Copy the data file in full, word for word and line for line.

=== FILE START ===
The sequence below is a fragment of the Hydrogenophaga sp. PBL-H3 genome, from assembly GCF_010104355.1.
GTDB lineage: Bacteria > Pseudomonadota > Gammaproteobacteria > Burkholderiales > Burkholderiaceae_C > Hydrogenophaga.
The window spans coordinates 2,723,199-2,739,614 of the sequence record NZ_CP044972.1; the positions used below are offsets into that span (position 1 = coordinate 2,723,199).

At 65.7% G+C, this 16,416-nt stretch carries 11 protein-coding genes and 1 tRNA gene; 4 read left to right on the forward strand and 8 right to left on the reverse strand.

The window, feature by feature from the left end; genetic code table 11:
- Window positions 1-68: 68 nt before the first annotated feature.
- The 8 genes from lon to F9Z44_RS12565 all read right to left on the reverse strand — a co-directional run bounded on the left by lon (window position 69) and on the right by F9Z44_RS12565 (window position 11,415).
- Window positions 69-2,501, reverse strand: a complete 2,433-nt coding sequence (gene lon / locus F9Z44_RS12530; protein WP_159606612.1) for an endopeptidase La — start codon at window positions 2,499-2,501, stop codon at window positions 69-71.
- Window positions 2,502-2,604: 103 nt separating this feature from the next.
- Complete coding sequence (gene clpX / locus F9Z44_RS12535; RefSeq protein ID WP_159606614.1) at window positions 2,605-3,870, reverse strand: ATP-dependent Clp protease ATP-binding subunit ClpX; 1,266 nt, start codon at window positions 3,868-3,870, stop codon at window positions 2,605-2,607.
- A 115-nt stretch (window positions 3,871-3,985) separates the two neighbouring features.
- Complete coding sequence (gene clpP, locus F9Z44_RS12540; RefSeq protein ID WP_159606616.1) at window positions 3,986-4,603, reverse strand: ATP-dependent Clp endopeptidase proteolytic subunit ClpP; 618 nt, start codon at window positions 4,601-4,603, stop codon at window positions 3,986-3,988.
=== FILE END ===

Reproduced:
The sequence below is a fragment of the Hydrogenophaga sp. PBL-H3 genome, from assembly GCF_010104355.1.
GTDB lineage: Bacteria > Pseudomonadota > Gammaproteobacteria > Burkholderiales > Burkholderiaceae_C > Hydrogenophaga.
The window spans coordinates 2,723,199-2,739,614 of the sequence record NZ_CP044972.1; the positions used below are offsets into that span (position 1 = coordinate 2,723,199).

At 65.7% G+C, this 16,416-nt stretch carries 11 protein-coding genes and 1 tRNA gene; 4 read left to right on the forward strand and 8 right to left on the reverse strand.

The window, feature by feature from the left end; genetic code table 11:
- Window positions 1-68: 68 nt before the first annotated feature.
- The 8 genes from lon to F9Z44_RS12565 all read right to left on the reverse strand — a co-directional run bounded on the left by lon (window position 69) and on the right by F9Z44_RS12565 (window position 11,415).
- Window positions 69-2,501, reverse strand: a complete 2,433-nt coding sequence (gene lon / locus F9Z44_RS12530; protein WP_159606612.1) for an endopeptidase La — start codon at window positions 2,499-2,501, stop codon at window positions 69-71.
- Window positions 2,502-2,604: 103 nt separating this feature from the next.
- Complete coding sequence (gene clpX / locus F9Z44_RS12535; RefSeq protein ID WP_159606614.1) at window positions 2,605-3,870, reverse strand: ATP-dependent Clp protease ATP-binding subunit ClpX; 1,266 nt, start codon at window positions 3,868-3,870, stop codon at window positions 2,605-2,607.
- A 115-nt stretch (window positions 3,871-3,985) separates the two neighbouring features.
- Complete coding sequence (gene clpP, locus F9Z44_RS12540; RefSeq protein ID WP_159606616.1) at window positions 3,986-4,603, reverse strand: ATP-dependent Clp endopeptidase proteolytic subunit ClpP; 618 nt, start codon at window positions 4,601-4,603, stop codon at window positions 3,986-3,988.